Liquid Side Streams – Potential Additional Recovery

 

With liquid side streams, you will inevitably lose a fraction of valuable product in the liquid (light) phase by centrifugation, which lowers globulin recovery yield. Membrane technology via ultrafiltration can support the recovery of these losses in the light phase by concentrating all soluble proteins and washing out small molecules to increase the final product yield.

 

 

Fermentation Process

 

The raw material sources (sugar and nutrients) and the microorganism used to produce the target product determines the fermentation process. In the clarification step, microfiltration delivers purified protein solutions by removing suspended solids (including fibers), bioburden (including spores) and residual oil/fat.

 

For permeate, or proteins, ultrafiltration concentrates all soluble proteins and diafiltration can be used to wash out small molecules (sugars, salts, etc.) to increase the final protein purity. 

 

The retentate, or biomass, can be used as animal feed as no filter aids are necessary here.

 

Taking Membrane Technology a Step Further

 

As an alternative to standard precipitation and centrifuge separators, crossflow microfiltration can purify the raw feed to produce a very clean solution of native proteins. This stream can be further fractionated and/or purified with other membranes and/or chromatography.  Membrane technology via crossflow filtration acts as a physical barrier to achieve high purification yield without filter aids, chemical or thermal treatment. It outperforms the conventional processing of plant proteins by preserving native protein features in a sustainable way and extends the shelf life of your product.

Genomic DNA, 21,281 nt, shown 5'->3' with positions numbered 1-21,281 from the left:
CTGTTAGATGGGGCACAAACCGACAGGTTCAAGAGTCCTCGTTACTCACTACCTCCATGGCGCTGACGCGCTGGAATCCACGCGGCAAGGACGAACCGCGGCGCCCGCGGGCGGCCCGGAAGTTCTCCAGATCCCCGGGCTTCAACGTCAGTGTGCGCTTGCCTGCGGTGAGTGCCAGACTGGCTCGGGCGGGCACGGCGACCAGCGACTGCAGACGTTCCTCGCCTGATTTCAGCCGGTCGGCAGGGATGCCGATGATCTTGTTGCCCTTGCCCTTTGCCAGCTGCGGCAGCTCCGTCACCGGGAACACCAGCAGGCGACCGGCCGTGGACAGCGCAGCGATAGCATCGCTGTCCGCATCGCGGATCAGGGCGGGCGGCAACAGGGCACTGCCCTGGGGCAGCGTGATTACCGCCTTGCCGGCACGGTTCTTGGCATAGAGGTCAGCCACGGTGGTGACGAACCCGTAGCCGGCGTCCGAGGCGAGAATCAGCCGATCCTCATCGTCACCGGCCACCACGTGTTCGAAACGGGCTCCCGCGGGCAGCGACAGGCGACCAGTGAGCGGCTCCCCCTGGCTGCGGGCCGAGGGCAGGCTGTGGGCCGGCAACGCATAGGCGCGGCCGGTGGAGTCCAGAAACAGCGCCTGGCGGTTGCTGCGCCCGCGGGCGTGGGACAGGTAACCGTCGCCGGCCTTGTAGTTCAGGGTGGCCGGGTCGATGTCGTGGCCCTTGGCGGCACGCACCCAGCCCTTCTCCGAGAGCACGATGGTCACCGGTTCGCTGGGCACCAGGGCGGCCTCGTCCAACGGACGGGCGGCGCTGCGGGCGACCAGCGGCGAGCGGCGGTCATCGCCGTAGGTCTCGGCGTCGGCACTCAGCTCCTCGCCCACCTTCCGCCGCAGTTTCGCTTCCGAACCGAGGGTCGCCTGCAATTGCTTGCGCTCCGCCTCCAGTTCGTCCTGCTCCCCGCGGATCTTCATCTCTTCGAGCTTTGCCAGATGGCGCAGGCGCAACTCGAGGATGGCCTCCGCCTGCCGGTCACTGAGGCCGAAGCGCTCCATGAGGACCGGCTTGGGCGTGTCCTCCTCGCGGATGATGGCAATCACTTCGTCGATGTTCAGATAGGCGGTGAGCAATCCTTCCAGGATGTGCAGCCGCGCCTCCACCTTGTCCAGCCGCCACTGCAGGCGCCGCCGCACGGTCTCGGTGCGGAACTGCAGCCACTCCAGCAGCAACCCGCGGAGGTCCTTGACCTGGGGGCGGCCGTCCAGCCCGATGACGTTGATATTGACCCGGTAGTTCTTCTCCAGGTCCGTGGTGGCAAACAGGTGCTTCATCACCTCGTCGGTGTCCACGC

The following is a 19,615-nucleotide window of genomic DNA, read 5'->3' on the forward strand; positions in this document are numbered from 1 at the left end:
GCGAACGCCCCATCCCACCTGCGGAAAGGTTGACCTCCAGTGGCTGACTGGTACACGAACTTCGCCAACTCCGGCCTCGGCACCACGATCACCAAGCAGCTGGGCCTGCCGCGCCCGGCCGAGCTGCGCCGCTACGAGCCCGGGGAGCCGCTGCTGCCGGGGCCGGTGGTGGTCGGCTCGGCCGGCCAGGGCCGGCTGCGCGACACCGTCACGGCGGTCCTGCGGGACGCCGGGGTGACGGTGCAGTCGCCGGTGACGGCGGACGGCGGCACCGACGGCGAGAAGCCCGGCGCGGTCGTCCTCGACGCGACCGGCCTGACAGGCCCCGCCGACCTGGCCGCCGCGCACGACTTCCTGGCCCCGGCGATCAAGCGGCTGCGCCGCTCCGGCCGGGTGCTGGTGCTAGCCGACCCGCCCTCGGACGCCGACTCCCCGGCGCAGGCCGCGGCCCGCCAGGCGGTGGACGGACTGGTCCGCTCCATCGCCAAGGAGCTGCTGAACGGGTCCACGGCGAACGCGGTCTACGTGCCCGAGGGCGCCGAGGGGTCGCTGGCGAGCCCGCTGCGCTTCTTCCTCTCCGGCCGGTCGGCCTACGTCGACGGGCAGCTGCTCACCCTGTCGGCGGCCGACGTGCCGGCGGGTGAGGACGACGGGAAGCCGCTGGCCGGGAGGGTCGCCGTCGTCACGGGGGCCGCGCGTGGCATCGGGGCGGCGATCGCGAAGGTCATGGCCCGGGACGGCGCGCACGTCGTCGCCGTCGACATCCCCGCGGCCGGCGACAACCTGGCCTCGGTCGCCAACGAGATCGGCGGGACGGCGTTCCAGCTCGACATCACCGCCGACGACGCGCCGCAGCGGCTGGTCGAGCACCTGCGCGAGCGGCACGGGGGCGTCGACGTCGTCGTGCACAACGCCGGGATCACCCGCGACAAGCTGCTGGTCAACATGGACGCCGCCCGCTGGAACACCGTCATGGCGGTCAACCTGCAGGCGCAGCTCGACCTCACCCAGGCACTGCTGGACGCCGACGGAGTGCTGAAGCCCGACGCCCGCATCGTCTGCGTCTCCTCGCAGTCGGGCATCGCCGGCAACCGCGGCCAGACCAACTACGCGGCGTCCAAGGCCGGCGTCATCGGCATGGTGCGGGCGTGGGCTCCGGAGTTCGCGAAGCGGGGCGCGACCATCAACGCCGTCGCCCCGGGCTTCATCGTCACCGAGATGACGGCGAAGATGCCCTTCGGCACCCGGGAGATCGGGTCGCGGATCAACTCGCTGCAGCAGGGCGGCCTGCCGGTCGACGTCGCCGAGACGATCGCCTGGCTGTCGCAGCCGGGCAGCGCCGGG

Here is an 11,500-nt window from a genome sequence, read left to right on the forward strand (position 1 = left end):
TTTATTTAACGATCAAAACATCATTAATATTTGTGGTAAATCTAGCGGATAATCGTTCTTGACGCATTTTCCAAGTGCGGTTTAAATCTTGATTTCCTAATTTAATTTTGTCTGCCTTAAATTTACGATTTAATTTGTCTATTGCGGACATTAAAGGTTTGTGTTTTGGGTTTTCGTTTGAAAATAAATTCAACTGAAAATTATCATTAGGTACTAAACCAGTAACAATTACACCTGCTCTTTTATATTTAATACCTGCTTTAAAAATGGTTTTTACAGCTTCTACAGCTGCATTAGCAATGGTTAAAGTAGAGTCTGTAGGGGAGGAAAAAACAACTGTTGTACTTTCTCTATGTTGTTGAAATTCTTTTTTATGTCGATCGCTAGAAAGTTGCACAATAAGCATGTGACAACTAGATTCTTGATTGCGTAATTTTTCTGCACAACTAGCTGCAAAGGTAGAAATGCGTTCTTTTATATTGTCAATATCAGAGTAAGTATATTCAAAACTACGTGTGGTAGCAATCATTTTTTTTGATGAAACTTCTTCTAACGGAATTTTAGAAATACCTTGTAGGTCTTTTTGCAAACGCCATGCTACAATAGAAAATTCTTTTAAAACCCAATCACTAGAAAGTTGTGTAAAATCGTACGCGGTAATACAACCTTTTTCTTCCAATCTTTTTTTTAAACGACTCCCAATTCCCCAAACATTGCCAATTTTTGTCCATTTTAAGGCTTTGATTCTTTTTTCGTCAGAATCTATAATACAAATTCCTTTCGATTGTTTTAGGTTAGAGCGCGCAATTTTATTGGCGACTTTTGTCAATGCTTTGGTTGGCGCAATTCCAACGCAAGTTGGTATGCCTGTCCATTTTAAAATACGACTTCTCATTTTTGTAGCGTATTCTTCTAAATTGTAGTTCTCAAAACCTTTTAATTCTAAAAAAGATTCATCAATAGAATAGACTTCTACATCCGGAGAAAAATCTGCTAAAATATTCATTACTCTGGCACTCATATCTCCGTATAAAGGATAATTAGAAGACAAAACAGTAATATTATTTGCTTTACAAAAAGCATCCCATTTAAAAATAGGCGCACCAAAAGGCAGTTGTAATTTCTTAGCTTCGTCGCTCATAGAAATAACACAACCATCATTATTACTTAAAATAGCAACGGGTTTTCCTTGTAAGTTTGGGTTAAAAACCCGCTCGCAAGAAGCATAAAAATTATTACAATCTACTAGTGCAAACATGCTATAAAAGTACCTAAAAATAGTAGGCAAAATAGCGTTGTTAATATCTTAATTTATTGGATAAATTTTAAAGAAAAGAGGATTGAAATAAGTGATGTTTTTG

A Wide Array of Possibilities

 

 

Pall offers a comprehensive range of membrane grades (separately or in combination) to cover your various process needs:

 

  • “Open” Microfiltration: The removal of undissolved solids, including microbial contamination and oil/fat to produce a diluted “clean” protein solution.
  • “Tight” Microfiltration: This type of filtration fractionates proteins according to their size and thus separate globulins from albumins, both products having specific properties and high added value.
  • “Open” Ultrafiltration: This process concentrates more specifically the large proteins or globulins.
  • “Tight” Ultrafiltration: This type of filtration concentrates all proteins, including the smallest ones.

 

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Rodrigo Villas

Rodrigo has 20+ years of experience in the food processing industry. He’s spent the last 10 years focused on micro & ultrafiltration projects with ceramics and hollow fibers for the wine, beer, plant proteins, enzymes, dairy, and fermentation broth markets. He has a degree in chemical engineering from Escola de Engenharia Mauá.
Rodrigo has 20+ years of experience in the food processing industry. He’s spent the last 10 years focused on micro & ultrafiltration projects with ceramics and hollow fibers for the wine, beer, plant proteins, enzymes, dairy, and fermentation broth markets. He has a degree in chemical engineering from Escola de Engenharia Mauá.